SQL Monitor database requirements
Published 07 October 2020
SQL Server requires access to a SQL Server database to store monitoring data, and SQL Monitor configuration details. It requires SQL Server 2012 or later, or an Azure SQL Database.
The database needs to be robust and resilient (backed up), because if it fails, you won’t be able to access SQL Monitor easily. In an enterprise installation, the database is probably best hosted in an Availability Group or a SQL Server Failover Cluster instance.
Estimating the size of the database
The SQL Monitor database uses up to 150 MB per day to monitor a server that hosts a SQL Server. For example, monitoring ten servers for seven days will increase the SQL Monitor database by 10 GB.
If the monitored servers, clusters, or machines have a large number of objects, the SQL Monitor database will use significantly more storage space, potentially up to 450 MB a day.
We recommend you set fixed autogrowth and transaction log size relative to your database size. For more information, see: Manage the Size of the Transaction Log File (MSDN).
Using an Azure SQL Database
We currently only support SQL authentication for Azure SQL Databases – Azure AD authentication is not supported, for example.
Also, if you wish to host the SQL Monitor database on an Azure SQL Database you will need to set up the database prior to installing SQL Monitor, as the installer is not able to create the required Azure SQL Database for you. The database can either be blank (It will be populated) or an existing SQL Monitor database (It will be updated).
Using SQL Server Express (not recommended)
We don't recommend using SQL Server Express to host the SQL Monitor database due to its database size restrictions. If you use it, you will need to set short data retention windows for SQL Monitor, such as one week for data you want to view trends for, and three days for troubleshooting data. You have a practical limit with Express of 10–15 monitored machines.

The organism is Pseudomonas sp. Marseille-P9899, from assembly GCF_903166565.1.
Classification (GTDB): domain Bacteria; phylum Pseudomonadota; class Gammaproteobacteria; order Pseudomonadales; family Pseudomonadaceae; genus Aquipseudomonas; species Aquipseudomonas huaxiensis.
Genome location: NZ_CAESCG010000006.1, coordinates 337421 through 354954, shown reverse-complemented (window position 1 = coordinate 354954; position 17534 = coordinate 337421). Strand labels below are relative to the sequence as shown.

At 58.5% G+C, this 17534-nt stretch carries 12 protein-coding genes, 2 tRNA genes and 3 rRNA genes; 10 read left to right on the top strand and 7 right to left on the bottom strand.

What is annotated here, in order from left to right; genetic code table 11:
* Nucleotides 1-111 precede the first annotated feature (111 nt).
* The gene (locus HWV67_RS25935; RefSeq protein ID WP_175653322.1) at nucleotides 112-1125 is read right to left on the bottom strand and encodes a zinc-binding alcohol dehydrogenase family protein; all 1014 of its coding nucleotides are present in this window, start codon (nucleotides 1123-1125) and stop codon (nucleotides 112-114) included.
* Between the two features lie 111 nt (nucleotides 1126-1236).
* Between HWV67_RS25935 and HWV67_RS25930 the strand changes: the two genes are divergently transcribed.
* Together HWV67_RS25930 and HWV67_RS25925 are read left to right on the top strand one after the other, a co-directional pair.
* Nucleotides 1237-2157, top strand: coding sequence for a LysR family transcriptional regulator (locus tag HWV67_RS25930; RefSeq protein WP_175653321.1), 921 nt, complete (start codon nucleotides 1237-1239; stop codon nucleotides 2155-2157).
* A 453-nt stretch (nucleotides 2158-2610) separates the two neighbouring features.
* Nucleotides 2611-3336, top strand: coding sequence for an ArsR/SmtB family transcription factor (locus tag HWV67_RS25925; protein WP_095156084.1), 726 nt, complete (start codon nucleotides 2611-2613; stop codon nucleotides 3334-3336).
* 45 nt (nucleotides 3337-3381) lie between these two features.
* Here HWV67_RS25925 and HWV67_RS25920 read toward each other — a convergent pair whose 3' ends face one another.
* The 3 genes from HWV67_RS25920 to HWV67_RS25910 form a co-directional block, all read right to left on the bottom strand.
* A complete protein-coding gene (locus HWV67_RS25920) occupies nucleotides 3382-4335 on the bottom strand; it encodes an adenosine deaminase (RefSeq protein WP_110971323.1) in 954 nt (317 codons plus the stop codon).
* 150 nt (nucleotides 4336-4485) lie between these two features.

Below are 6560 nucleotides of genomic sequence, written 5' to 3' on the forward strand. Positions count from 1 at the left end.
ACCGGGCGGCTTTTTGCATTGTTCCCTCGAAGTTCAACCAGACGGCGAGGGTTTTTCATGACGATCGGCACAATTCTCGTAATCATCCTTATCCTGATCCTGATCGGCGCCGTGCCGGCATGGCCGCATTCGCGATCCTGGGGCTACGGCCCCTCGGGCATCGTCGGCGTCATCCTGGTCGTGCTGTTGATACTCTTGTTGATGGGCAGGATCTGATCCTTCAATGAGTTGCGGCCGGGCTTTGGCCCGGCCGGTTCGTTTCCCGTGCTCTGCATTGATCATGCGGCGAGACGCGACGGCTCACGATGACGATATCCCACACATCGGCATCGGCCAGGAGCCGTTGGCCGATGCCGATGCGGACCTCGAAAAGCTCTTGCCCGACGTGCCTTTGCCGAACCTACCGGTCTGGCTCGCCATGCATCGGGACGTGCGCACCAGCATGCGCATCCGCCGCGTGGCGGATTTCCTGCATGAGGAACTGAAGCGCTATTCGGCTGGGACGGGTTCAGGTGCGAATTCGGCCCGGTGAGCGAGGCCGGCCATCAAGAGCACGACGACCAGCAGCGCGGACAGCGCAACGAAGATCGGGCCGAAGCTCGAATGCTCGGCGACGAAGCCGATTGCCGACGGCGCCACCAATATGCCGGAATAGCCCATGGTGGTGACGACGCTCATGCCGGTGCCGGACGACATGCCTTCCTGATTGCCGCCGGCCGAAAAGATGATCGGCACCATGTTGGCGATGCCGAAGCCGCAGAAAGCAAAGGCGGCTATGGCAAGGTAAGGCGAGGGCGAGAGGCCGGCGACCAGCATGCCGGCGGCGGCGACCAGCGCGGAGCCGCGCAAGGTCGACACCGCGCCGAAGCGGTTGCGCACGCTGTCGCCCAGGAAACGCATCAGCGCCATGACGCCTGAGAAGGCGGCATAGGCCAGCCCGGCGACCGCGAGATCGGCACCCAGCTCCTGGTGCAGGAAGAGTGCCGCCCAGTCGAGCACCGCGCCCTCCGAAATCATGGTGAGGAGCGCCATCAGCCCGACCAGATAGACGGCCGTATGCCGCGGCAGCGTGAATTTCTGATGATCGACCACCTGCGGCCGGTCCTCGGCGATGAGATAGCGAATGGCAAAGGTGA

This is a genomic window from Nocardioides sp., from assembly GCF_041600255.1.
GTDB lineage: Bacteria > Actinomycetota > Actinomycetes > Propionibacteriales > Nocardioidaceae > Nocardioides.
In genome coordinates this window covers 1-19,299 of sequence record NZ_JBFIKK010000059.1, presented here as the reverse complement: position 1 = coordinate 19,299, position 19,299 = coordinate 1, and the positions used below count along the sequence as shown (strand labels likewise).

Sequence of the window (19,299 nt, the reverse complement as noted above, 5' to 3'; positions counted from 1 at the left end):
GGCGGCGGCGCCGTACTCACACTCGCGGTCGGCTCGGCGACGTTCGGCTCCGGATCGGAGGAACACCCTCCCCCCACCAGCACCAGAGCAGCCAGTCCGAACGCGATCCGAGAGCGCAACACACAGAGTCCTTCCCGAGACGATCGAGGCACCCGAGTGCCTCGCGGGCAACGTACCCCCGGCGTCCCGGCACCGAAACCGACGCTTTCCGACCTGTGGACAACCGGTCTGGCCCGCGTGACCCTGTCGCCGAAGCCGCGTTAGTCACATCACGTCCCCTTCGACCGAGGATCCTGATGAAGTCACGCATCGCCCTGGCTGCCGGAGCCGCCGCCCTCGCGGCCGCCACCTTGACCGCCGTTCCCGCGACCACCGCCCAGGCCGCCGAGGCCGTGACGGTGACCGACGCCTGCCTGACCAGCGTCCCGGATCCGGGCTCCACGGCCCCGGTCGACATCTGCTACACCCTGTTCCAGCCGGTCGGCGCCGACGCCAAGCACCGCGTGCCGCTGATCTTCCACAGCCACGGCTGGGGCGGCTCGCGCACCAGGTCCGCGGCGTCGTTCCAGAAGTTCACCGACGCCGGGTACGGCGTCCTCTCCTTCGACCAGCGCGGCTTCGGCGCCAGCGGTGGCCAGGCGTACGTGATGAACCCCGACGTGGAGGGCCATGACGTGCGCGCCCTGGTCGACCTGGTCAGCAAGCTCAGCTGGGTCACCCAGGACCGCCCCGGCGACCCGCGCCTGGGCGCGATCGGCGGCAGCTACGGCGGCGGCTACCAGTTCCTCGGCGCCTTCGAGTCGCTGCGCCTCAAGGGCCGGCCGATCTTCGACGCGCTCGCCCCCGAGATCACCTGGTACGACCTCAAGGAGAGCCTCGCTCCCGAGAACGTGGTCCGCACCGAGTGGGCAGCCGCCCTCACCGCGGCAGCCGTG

SQL Server Performance Recommendations
For the most consistent performance, we suggest using SQL Server 2019 (or later) for the SQL Monitor repository. Not all of the following recommendations apply to previous versions of SQL Server.
SQL Server settings can be configured via the Data settings page in SQL Monitor:
The data compression feature enables page compression in the SQL Monitor data repository. Enabling compression reduces the disk space utilized by data at rest and allows SQL Server to keep more data in memory (data remains compressed in memory). Starting with SQL Server 2016 Service Pack 1, data compression is available across all editions of SQL Server.
Enabling data compression on a large SQL Monitor data repository will take some time. Additionally, enabling compression may cause an increase in CPU utilization for some workloads.
Estimating compression will fail on a contained database (SQL Server's compression estimation breaks database containment), however it is still possible to compress the SQL Monitor repository. Typical space savings is around 50%.
Delayed durability is a feature introduced in SQL Server 2014. Delayed durability allows for SQL Server to use asynchronous log writes. As the number of monitored SQL Servers increases, SQL Monitor will spend more time waiting on data to be inserted into the database. In our research, delayed durability increases monitoring performance.
Query Optimizer Hotfixes
QUERY_OPTIMIZER_HOTIFXES database scoped configuration variable enables various query optimization hotfixes that were released after the RTM release of a specific version of SQL Server. (This is equivalent to enabling Trace Flag 4199 for a single database.)
Intelligent Query Processing Features
The intelligent query processing features in SQL Server allow SQL Server to take advantage of known good plans in the query store and apply these good plans when a performance regression is detected. Batch mode for rowstore allows SQL Monitor to use several query performance enhancements when running analytic queries over the repository.